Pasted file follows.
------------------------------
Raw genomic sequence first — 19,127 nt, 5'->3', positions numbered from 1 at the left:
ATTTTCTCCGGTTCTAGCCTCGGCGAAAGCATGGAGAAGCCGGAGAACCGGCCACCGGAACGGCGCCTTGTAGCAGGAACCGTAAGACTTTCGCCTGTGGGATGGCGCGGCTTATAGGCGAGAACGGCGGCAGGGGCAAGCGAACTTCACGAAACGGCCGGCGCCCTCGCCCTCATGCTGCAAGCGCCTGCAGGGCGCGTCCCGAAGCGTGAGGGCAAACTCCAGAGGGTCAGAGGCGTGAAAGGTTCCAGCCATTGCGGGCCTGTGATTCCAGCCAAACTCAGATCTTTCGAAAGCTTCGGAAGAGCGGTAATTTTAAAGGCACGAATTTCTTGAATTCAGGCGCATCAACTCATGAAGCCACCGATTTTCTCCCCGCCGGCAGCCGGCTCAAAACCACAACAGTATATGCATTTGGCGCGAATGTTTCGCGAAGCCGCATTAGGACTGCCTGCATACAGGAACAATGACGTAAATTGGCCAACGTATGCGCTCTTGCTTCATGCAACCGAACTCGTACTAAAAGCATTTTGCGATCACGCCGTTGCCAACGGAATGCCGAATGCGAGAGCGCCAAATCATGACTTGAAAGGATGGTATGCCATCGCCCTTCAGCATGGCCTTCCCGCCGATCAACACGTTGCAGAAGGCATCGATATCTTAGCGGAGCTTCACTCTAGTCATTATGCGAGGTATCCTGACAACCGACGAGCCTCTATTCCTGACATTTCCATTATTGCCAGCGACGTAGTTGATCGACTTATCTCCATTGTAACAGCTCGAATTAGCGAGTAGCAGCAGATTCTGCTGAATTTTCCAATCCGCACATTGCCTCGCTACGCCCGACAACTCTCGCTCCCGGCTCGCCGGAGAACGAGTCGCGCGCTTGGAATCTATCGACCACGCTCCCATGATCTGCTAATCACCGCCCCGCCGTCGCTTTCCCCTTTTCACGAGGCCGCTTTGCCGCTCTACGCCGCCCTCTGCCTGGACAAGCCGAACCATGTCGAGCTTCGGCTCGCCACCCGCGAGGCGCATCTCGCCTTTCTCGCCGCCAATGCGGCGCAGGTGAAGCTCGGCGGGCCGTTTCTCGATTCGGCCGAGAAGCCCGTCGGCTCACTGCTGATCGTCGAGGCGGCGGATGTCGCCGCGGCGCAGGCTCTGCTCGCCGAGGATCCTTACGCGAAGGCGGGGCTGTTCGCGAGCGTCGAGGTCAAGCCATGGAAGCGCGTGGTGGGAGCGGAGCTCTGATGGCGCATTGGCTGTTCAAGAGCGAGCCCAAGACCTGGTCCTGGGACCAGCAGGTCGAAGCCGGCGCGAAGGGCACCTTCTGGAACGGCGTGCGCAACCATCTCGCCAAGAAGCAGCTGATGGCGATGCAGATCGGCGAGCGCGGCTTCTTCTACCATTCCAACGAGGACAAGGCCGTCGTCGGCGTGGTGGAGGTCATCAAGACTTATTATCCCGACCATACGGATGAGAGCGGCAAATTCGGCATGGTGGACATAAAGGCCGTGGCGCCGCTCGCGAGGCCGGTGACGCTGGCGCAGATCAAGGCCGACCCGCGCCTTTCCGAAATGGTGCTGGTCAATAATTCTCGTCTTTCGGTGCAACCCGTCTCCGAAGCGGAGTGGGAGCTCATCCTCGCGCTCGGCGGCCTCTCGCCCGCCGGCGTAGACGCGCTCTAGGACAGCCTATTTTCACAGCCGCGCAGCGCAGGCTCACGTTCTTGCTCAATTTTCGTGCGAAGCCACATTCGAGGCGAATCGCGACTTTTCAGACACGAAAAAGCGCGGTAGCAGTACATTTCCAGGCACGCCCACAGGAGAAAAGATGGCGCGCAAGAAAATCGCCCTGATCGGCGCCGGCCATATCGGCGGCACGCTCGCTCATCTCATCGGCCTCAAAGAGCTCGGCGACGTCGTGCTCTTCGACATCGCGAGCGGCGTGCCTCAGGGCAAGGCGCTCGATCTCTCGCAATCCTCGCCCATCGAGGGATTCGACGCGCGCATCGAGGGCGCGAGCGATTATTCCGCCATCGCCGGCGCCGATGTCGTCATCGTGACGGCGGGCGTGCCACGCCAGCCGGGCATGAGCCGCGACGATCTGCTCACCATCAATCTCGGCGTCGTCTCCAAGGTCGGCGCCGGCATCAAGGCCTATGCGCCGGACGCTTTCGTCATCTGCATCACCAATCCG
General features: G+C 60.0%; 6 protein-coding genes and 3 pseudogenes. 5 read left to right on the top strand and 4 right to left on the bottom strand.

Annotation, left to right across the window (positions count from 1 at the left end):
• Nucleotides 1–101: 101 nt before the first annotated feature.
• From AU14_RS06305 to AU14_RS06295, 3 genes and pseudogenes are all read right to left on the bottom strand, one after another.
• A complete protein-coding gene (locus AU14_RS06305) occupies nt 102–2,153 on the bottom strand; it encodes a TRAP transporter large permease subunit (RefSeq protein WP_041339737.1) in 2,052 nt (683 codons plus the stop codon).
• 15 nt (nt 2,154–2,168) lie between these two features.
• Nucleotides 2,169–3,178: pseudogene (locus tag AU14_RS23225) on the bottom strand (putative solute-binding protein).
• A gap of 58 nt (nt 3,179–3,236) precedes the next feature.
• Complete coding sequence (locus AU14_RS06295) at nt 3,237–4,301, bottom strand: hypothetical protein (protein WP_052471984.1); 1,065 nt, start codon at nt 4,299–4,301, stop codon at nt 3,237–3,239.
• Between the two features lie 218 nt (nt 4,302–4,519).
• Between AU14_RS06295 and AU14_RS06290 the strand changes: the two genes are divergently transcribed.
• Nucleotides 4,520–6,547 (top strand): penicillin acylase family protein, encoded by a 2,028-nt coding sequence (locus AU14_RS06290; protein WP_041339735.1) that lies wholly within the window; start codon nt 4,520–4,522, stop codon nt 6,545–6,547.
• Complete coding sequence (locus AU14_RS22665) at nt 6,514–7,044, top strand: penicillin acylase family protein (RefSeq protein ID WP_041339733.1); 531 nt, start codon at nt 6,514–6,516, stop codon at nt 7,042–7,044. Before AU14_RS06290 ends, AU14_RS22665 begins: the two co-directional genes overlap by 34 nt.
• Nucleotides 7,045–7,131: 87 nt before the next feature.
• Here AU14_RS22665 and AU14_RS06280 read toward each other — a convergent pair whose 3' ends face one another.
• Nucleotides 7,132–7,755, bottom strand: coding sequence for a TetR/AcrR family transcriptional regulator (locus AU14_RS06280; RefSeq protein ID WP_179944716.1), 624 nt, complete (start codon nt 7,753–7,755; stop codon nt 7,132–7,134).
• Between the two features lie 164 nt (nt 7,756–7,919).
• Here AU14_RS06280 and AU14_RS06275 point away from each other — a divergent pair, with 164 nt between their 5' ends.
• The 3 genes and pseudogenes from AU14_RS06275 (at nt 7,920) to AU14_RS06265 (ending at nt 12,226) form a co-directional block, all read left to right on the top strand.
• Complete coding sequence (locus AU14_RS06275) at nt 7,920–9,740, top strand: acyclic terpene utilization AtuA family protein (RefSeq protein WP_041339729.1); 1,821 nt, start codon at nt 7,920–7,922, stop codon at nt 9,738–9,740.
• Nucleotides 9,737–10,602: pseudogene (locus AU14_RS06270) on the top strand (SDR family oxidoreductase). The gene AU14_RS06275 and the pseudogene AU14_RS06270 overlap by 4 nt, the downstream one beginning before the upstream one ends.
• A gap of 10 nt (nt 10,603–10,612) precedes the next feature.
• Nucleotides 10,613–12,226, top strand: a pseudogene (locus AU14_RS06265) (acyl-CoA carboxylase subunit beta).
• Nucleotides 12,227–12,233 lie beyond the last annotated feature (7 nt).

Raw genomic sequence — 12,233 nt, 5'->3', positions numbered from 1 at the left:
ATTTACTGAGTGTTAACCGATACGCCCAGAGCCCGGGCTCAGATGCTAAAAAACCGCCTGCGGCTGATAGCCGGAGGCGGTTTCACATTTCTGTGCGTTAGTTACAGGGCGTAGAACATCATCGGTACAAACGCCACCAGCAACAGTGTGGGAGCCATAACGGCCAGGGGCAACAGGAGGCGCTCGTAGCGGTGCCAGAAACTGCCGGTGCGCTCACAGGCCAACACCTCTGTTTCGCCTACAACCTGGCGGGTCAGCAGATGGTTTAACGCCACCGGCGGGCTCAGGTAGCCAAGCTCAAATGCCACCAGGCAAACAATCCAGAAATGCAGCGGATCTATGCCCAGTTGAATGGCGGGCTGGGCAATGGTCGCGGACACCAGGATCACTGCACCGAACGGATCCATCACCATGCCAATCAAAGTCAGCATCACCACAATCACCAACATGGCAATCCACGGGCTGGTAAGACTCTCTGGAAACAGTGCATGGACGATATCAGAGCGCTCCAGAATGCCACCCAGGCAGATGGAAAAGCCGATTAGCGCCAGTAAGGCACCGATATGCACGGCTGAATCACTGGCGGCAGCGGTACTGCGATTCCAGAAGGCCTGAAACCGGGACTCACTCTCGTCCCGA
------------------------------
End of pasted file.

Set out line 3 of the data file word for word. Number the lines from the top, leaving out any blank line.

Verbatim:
General features: G+C 60.0%; 6 protein-coding genes and 3 pseudogenes. 5 read left to right on the top strand and 4 right to left on the bottom strand.